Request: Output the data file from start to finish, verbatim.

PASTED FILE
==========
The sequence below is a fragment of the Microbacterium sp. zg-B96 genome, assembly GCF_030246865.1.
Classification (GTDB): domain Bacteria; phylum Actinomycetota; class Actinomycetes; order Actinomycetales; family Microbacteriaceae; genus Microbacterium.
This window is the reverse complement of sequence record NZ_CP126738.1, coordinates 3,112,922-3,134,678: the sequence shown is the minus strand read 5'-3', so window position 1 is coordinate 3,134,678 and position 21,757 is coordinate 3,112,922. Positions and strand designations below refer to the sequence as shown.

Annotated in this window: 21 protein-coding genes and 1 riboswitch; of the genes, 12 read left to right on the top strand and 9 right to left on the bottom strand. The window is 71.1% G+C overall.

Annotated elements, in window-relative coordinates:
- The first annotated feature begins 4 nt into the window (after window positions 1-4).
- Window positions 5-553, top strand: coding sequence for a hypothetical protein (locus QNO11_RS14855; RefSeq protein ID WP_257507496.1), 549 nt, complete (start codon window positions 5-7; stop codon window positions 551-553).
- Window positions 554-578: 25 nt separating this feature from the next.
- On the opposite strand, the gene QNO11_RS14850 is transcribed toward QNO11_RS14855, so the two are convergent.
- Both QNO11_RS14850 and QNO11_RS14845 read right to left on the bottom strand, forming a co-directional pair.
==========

The sequence below is a fragment of the Microbacterium sp. zg-B96 genome, assembly GCF_030246865.1.
Classification (GTDB): domain Bacteria; phylum Actinomycetota; class Actinomycetes; order Actinomycetales; family Microbacteriaceae; genus Microbacterium.
This window is the reverse complement of sequence record NZ_CP126738.1, coordinates 3,112,922-3,134,678: the sequence shown is the minus strand read 5'-3', so window position 1 is coordinate 3,134,678 and position 21,757 is coordinate 3,112,922. Positions and strand designations below refer to the sequence as shown.

Annotated in this window: 21 protein-coding genes and 1 riboswitch; of the genes, 12 read left to right on the top strand and 9 right to left on the bottom strand. The window is 71.1% G+C overall.

Annotated elements, in window-relative coordinates:
- The first annotated feature begins 4 nt into the window (after window positions 1-4).
- Window positions 5-553, top strand: coding sequence for a hypothetical protein (locus QNO11_RS14855; RefSeq protein ID WP_257507496.1), 549 nt, complete (start codon window positions 5-7; stop codon window positions 551-553).
- Window positions 554-578: 25 nt separating this feature from the next.
- On the opposite strand, the gene QNO11_RS14850 is transcribed toward QNO11_RS14855, so the two are convergent.
- Both QNO11_RS14850 and QNO11_RS14845 read right to left on the bottom strand, forming a co-directional pair.